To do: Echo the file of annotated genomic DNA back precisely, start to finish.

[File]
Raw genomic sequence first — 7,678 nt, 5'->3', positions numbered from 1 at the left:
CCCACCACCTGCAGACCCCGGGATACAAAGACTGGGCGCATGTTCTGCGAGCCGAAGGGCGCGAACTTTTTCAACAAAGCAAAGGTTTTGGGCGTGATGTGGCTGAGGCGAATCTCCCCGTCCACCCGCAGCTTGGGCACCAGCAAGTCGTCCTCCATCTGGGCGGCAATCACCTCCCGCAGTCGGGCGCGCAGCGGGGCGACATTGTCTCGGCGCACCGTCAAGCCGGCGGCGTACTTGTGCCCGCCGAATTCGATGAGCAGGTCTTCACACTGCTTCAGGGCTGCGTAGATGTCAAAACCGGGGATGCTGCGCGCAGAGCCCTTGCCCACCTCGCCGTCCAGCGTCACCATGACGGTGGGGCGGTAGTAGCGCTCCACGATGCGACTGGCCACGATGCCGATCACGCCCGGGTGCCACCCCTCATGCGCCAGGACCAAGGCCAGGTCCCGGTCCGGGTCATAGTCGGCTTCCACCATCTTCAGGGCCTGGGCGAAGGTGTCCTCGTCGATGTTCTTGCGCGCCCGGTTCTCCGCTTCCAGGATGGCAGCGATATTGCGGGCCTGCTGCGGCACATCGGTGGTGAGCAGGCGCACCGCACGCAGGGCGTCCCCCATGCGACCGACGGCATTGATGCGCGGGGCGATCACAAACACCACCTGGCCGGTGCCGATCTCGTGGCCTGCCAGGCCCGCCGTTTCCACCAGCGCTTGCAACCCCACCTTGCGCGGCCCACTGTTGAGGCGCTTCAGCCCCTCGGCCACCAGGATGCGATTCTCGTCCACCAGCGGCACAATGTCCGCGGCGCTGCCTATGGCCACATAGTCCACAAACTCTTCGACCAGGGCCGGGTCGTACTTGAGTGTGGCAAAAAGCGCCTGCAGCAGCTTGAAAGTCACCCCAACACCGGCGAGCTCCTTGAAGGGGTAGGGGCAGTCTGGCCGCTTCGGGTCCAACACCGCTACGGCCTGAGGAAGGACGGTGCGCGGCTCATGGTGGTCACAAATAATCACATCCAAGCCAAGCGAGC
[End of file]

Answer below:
Raw genomic sequence first — 7,678 nt, 5'->3', positions numbered from 1 at the left:
CCCACCACCTGCAGACCCCGGGATACAAAGACTGGGCGCATGTTCTGCGAGCCGAAGGGCGCGAACTTTTTCAACAAAGCAAAGGTTTTGGGCGTGATGTGGCTGAGGCGAATCTCCCCGTCCACCCGCAGCTTGGGCACCAGCAAGTCGTCCTCCATCTGGGCGGCAATCACCTCCCGCAGTCGGGCGCGCAGCGGGGCGACATTGTCTCGGCGCACCGTCAAGCCGGCGGCGTACTTGTGCCCGCCGAATTCGATGAGCAGGTCTTCACACTGCTTCAGGGCTGCGTAGATGTCAAAACCGGGGATGCTGCGCGCAGAGCCCTTGCCCACCTCGCCGTCCAGCGTCACCATGACGGTGGGGCGGTAGTAGCGCTCCACGATGCGACTGGCCACGATGCCGATCACGCCCGGGTGCCACCCCTCATGCGCCAGGACCAAGGCCAGGTCCCGGTCCGGGTCATAGTCGGCTTCCACCATCTTCAGGGCCTGGGCGAAGGTGTCCTCGTCGATGTTCTTGCGCGCCCGGTTCTCCGCTTCCAGGATGGCAGCGATATTGCGGGCCTGCTGCGGCACATCGGTGGTGAGCAGGCGCACCGCACGCAGGGCGTCCCCCATGCGACCGACGGCATTGATGCGCGGGGCGATCACAAACACCACCTGGCCGGTGCCGATCTCGTGGCCTGCCAGGCCCGCCGTTTCCACCAGCGCTTGCAACCCCACCTTGCGCGGCCCACTGTTGAGGCGCTTCAGCCCCTCGGCCACCAGGATGCGATTCTCGTCCACCAGCGGCACAATGTCCGCGGCGCTGCCTATGGCCACATAGTCCACAAACTCTTCGACCAGGGCCGGGTCGTACTTGAGTGTGGCAAAAAGCGCCTGCAGCAGCTTGAAAGTCACCCCAACACCGGCGAGCTCCTTGAAGGGGTAGGGGCAGTCTGGCCGCTTCGGGTCCAACACCGCTACGGCCTGAGGAAGGACGGTGCGCGGCTCATGGTGGTCACAAATAATCACATCCAAGCCAAGCGAGC